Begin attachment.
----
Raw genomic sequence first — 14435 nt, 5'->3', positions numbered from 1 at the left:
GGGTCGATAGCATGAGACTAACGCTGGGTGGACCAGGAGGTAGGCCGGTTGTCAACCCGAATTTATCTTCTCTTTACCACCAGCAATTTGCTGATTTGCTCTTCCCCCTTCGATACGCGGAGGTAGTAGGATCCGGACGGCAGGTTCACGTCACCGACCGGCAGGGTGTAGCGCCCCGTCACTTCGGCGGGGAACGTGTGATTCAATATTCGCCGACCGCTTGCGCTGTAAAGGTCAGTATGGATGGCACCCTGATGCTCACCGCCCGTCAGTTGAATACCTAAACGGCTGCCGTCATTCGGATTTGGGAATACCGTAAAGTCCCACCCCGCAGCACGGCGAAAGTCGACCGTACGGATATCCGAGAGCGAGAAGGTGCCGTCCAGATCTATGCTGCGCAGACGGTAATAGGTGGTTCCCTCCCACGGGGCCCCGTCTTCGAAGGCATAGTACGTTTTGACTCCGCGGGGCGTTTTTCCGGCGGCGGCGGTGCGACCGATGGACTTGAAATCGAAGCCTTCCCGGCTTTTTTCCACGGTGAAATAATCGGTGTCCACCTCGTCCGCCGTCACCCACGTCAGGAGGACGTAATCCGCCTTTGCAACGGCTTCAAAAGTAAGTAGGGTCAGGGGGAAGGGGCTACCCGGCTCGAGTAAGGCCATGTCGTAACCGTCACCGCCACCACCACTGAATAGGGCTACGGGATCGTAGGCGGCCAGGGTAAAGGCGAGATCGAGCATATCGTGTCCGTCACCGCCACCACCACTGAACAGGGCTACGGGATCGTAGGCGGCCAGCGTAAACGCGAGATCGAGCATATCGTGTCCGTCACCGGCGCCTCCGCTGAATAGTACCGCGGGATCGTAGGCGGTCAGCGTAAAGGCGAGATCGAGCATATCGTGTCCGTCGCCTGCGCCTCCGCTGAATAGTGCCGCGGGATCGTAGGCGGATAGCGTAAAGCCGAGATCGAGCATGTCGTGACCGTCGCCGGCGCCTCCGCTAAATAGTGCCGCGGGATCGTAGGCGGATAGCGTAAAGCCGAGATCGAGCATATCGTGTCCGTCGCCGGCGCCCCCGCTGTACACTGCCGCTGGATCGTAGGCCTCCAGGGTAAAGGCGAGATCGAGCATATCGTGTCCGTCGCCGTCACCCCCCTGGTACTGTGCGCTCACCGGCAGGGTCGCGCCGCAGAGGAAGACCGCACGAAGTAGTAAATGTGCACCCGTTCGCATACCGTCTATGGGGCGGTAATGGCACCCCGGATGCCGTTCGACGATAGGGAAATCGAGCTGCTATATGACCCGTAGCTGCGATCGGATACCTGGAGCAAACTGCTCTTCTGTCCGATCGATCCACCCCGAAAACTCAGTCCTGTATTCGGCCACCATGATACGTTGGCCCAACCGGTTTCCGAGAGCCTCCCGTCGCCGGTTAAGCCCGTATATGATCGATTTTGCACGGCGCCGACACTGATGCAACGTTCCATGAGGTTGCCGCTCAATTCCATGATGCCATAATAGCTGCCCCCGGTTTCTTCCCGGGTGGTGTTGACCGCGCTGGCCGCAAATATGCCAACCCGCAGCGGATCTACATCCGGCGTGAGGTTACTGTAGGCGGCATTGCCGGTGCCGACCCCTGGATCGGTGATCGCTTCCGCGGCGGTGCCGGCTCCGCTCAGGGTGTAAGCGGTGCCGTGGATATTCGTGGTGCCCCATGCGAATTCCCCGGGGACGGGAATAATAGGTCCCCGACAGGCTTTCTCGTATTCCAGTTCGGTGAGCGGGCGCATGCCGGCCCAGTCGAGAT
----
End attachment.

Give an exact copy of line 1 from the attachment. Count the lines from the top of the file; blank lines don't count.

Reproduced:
Raw genomic sequence first — 14435 nt, 5'->3', positions numbered from 1 at the left: